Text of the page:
I was born in 1959 in a little town in Northern California. While that is probably not very significant, the fact that I was my mother’s ninth child, my father’s tenth child and my parents’ fifth child together is significant. I know, confusing right?
From the moment I can remember anything about my life, I was surrounded by lots of people. Not only did I have a bunch of siblings but I also had many cousins. There was always someone to play with.
My parents were hardworking people who made their living off the land.
As a matter of fact, my father’s occupation is on my birth certificate. Ranch hand. I find it interesting that my dad’s profession was necessary on my birth certificate. In a way, I have been “classed” from the beginning.
I don’t recall much about my years in Paicines, because we moved to Michigan when I was two. One of my first memories in Hart was when my father was going to see the house he and Mother had just purchased.
I snuck in the back seat of our big DeSoto and hid there, and after about a minute on the road my father said, “You might as well come out now, sis, and sit in the front seat.” I guess I hadn’t been as stealth as I thought. I happily jumped into the big front seat and bounced around without a seatbelt.
My dad told me to open the glove box and when I did I saw a big Hersey’s chocolate bar that was all for me. We arrived at the new house, and with chocolate on my face and hands, we walked in to take a look around.
I have a picture in my head of the house bare, and I am looking out the pretty French doors that would never be used. It seemed so big at that moment. We filled that house with furniture and belongings and ran in and out the backdoor many times.
We grew up playing and working outside, but every single day we sat around the dining room table together while Mom dished up our plates and we chatted away. I loved playing outside with my brothers and sister and have many good memories of that home.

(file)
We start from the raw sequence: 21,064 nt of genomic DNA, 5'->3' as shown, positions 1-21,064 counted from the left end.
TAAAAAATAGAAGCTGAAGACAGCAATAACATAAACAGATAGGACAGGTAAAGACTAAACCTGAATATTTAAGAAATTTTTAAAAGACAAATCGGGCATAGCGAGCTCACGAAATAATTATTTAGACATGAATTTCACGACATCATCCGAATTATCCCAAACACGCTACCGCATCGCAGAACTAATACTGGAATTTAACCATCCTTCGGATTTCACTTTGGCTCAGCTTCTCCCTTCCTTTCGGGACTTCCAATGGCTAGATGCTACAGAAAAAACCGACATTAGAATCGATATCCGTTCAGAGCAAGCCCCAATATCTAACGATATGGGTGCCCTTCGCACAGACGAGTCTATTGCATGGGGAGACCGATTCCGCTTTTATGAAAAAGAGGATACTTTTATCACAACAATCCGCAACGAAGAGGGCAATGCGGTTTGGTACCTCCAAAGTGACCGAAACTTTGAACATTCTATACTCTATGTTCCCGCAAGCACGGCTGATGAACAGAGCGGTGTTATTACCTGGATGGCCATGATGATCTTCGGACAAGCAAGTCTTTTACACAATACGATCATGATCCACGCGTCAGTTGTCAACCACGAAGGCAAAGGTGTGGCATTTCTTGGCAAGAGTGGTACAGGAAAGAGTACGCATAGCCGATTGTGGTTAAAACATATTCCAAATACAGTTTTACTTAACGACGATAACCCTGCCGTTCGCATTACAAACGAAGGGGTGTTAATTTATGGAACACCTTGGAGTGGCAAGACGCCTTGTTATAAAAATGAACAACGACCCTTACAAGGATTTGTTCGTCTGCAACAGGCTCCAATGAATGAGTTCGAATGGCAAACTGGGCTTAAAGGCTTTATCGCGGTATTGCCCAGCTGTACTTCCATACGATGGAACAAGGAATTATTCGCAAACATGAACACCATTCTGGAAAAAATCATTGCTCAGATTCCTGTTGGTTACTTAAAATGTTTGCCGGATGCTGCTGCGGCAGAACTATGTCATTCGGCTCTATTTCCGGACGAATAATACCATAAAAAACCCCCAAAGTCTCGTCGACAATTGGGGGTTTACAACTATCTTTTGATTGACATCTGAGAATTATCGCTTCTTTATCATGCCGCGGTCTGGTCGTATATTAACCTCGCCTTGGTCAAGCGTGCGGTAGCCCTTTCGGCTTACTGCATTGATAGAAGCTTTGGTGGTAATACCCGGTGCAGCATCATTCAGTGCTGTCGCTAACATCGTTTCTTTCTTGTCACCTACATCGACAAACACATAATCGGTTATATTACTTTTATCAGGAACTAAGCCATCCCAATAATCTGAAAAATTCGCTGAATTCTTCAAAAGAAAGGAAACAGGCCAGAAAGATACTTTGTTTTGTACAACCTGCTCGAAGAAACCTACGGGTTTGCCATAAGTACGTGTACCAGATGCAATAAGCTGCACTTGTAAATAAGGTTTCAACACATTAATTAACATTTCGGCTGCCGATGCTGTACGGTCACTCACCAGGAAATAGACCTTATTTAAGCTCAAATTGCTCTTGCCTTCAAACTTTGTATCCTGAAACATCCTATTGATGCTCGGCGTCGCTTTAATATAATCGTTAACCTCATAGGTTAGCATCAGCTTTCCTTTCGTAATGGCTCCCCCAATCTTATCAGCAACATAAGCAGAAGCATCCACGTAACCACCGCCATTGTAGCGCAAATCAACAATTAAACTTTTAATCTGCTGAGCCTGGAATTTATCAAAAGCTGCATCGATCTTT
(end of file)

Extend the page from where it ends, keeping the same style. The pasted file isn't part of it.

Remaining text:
I also have memories that are hard to understand.
One time I saw my father pick up one of my brothers and throw him on the ground. The same man who called me sis and gave me that chocolate bar was also the one who could be mean and abusive. Those things can be hard to reconcile.
When I was seven or eight I ran away with my sister, Janet. She told me she was being abused and wanted out. So we packed a few things and slinked out the back door early one summer morning.
I had no idea where we were going and neither did my sister. We wandered around for a bit and then found a road to follow. By mid day a police officer drove by and stopped to ask our names.
That was my first and only ride in a police car.
We had good times and bad growing up in that house but everything was about to change for us all. We would find out the hard way what, or rather who was the glue that held us all together.
What I learned: Things are not always black and white.